Checking reactive repositories for backpressure support

When I’m working with a repository that returns Flux, RxJava 1.x Observable or some other reactive dataflow I wonder if it supports backpressure, especially if the returned dataset might contain more than a handful results. The bigger the dataset the more crucial it is to have backpressure support. In the extreme cases without backpressure support we may end up with an OutOfMemoryError, while we could have handled the whole dataset without any issues if backpressure was supported. In less extreme cases we may end up fully utilizing available resources and making the application unresponsive for significant period of time. When processing larger datasets without backpressure support we may also experience longer or more frequent stop the world pauses leading to worse latency or noticeable drop in throughput due to the pressure put on garbage collector.

Unfortunately often it’s not that obvious nor documented whether the repository supports backpressure all the way down the stack. Due to that I developed a simple test for backpressure support1. It requires writing a simple, single-threaded subscriber to process data coming from the repository:

documentRepository.findAll()    // this returns Flux<Document> but does it support backpressure?
        .subscribe(document ->
                LOG.debug("Processing {}", document));

Within that implementation we need to put 2 breakpoints, one where the repository is queried (documentRepository#findAll) and the other one where data processing happens (logger#debug). Then we run it in the debugger with Memory View opened so that we can track how the heap changes between breakpoints.

To demonstrate this process let me show you 2 implementations and the results of hitting the second breakpoint for both of them.

Let’s say that the repository contains 10 000 documents:

INSERT INTO Document (id, content) VALUES
  (1, 'large blob'),
  (2, 'large blob'),
  (10000, 'large blob'),

First let’s test JPA-based implementation:

class JpaBasedDocumentRepository implements DocumentRepository {

    private final EntityManager entityManager;

    JpaBasedDocumentRepository(EntityManager entityManager) {
        this.entityManager = entityManager;

    public Flux<Document> findAll() {
        return Flux.fromStream(
                entityManager.createQuery("from Document d")

When we hit the second breakpoint we can see that the whole dataset was loaded into memory (or the application crashed with OutOfMemoryError if the dataset was large enough) even though only one document was needed at that time (the subscriber processes results sequentially):

alt text

This repository, even though it returns Flux that is capable of supporting backpressue, does not support backpressure, it just loads the whole dataset into memory at once.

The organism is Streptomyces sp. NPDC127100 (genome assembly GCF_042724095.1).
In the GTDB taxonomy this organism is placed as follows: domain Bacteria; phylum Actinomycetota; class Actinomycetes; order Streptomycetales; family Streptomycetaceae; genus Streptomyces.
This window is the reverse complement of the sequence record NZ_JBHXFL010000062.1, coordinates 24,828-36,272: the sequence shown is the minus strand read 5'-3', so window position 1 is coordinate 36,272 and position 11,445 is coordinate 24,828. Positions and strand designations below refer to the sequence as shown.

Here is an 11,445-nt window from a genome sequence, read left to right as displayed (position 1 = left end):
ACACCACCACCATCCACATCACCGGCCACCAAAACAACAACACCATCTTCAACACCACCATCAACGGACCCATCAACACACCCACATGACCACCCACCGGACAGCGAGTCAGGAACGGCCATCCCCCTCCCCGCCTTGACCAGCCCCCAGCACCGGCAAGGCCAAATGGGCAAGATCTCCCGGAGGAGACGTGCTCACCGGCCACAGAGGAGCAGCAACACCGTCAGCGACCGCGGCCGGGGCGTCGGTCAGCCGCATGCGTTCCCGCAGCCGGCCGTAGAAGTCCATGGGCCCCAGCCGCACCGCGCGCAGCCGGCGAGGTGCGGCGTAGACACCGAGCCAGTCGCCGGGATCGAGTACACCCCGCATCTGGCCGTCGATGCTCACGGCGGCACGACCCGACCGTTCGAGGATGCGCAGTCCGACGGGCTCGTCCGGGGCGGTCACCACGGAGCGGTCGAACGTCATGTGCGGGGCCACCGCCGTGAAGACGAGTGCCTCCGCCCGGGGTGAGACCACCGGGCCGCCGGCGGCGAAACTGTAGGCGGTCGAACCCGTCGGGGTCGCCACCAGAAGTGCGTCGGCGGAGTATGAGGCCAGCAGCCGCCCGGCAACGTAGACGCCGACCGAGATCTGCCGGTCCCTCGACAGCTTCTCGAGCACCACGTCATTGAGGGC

Let’s test another implementation, this time a Hibernate-based one:

class HibernateBasedDocumentRepository implements DocumentRepository {

    private final HibernateEntityManager entityManager;

    HibernateBasedDocumentRepository(EntityManager entityManager) {
        this.entityManager = entityManager.unwrap(HibernateEntityManager.class);

    public Flux<Document> findAll() {
        Stream<Document> resultStream = entityManager.createQuery("from Document d")
        return Flux.fromStream(resultStream)

In this implementation we create Flux from the stream opened directly on query results.

Let’s take a look at the heap once we hit the second breakpoint:

alt text

We can see that only one document was loaded, exactly as much data as we needed to process at that time. If we resume processing and hit that breakpoint for the second time we will see another document being loaded:

alt text

Now we have 2 documents loaded, and if we resume processing and hit that breakpoint for the third time we will have 3 documents loaded and so on. At some point GC will kick in and collect all the loaded documents besides the one currently being processed, which leads to better memory utilization and making the application more resilient.

In some cases results of this test might not be that simple to interpret, e.g. some implementations might support backpressure but load results in batches to reduce communication overhead, but knowing the basic characteristics of the dataset and the datastore under test you should be able to use this test to easily verify whether the repository supports backpressure.

  1. in this test we examine repositories running in-process with out-of-process datastore hence the way of handling backpressure on the publisher side is as important as allowing subscribers to signal the publisher that the rate of emission is too high 



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